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I'm trying to move to a HA solution and would like to understand what hardware is required to have redundancy in the NICs, switch and cables.

The diagrams below show how I envisage a non-redundant and redundant solution, I don't know if they're feasible and if so what features the hardware would require.

Non-Redundant enter image description here

Thanks for your comments - hopefully the following will answer some of the questions:

Question

So the question is will the second diagram work and if so what features of the hardware are required? e.g. I read one option that suggested that the NICs need to 'team' and the switches need to support spanning tree protocol.

Requirements

I thought that the 'backup' switch at 1g would suffice and save on what is a pretty tight budget - I'm just trying to get the most reliable solution for the money.

I don't mind if the 1g switch is failover in order to fit in budget (so not utilised the vast majority of the time).

Hardware

The 2 port (gigabit and 10g) dedicated server NIC chips are separate (although in one expansion card). Model for 10g was Intel X540-T2

The 10g switch I've been looking at is the Netgear XS712T. The switch is classed as 'Smart' (partially managed?) and does support spanning tree protocol.

The shared storage is QNAP TS-879U-RP

Software

OS is Proxmox (based on Debian)

  • What's the question? and why have the resilient links at a tenth of their normal speed, in the event of losing the primary link you're inherently in a congestion scenario. Use dual 10Gbps links to avoid this, you may also be able to use active/active. – Chopper3 Jan 24 '14 at 20:31
  • Um... yes? Not really sure what to do with this. – HopelessN00b Jan 24 '14 at 20:31
  • Just to clarify, are you using two different speed switches in the second diagram? Assuming so, the gigabit would be a 'failover' correct? Also define "Dual". Does that mean two NICs on the same chipset/card or are they separate hardware? – Mike Naylor Jan 24 '14 at 20:32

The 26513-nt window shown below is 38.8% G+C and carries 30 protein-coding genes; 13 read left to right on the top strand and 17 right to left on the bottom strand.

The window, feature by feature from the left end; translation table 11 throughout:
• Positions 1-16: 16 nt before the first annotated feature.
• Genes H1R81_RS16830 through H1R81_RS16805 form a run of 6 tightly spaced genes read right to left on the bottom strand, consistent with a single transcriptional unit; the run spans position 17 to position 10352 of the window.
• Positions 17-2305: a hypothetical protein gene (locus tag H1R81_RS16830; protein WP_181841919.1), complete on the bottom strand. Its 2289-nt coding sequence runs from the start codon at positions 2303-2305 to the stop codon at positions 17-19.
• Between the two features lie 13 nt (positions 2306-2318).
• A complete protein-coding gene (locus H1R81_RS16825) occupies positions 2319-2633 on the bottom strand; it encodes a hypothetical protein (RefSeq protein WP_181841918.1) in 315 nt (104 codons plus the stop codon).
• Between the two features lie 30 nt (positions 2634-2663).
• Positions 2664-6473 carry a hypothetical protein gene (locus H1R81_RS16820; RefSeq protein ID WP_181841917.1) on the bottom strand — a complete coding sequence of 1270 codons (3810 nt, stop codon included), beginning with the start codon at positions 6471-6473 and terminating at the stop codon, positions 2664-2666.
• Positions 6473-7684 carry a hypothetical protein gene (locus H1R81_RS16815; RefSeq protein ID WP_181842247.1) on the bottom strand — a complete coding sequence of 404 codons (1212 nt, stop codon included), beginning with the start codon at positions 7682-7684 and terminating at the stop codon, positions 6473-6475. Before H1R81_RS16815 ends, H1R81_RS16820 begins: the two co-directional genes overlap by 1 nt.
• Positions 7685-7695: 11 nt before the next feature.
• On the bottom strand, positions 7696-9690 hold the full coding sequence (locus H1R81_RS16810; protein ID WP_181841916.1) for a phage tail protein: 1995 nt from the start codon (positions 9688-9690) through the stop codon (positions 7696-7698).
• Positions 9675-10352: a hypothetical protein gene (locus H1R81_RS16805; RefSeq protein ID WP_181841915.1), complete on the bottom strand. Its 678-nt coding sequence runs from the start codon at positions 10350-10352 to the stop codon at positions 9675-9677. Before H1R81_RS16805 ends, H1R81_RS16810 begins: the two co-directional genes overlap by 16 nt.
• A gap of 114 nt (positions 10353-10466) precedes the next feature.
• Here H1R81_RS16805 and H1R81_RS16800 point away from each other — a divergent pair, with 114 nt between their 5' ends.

• You should also really have a link between your two switches. Say for instance the 10G interface on server1 goes out. In your current diagram, while you maintain connectivity between server1 and your shared storage, you may lose connectivity between server1 and the other servers. – YLearn Jan 25 '14 at 3:43
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You don't specify what OS you use, but you need to read the OS and NIC driver manuals carefully - some support teaming with different speeds, others don't. Some support them in an active/passive configuration, others allow active/active.

You also don't say what kind of switches you are looking at. If they are unmanaged switches, you need to be sure that the teaming in your OS/NIC drivers supports that. Managed switches allow you to use LACP on the switch, which gives you more options. They also support spanning tree protocol (STP) for when you accidentally bridge the two NICs in a server or otherwise create a loop between the switches.

Teaming two different speeds is not the greatest of ideas. If you only need gigabit, go with gigabit for both. If you actually need over gigabit speeds, when it fails over things will break in strange and unpredictable ways - packet loss, replication failures, etc.

The other single point of failure looks to be the NAS. Ideally you would have two that replicate. If that's not within budget, storage with redundant raid controllers and power supplies is a good idea. To get real high availability you need to eliminate as many single points of failure as possible.

And as @YLearn mentioned there should be a link between the switches (with STP enabled on both switches). It will help if there were multiple link failures while not costing you anything more.

  • While I can agree with most of your post, your last paragraph is a fallacy based on your experience and not a fact. I have seen many an enterprise switch fail, for a wide variety of reasons (power supply, ASIC failure, bad manufacturing runs, etc). – YLearn Jan 25 '14 at 3:46
  • @YLearn I'm certain they can and do fail. But I'd wager NAS failures to be more common. Of course redundant switches are great...but you need to be eliminating as many single points of failure as possible, starting with the most likely ones. Ideally, you woulf want redundant switches AND redundant storage. But if I only had money to pick one, it would likely be the storage. – Grant Jan 25 '14 at 4:13
  • @YLearn revised the last paragraph. – Grant Jan 25 '14 at 4:25
  • @Grant Thanks for your advice. Do you have any tips on how I could add redundancy to the QNAP? I'm planning on using NFS if that makes a difference – James Jan 25 '14 at 14:18

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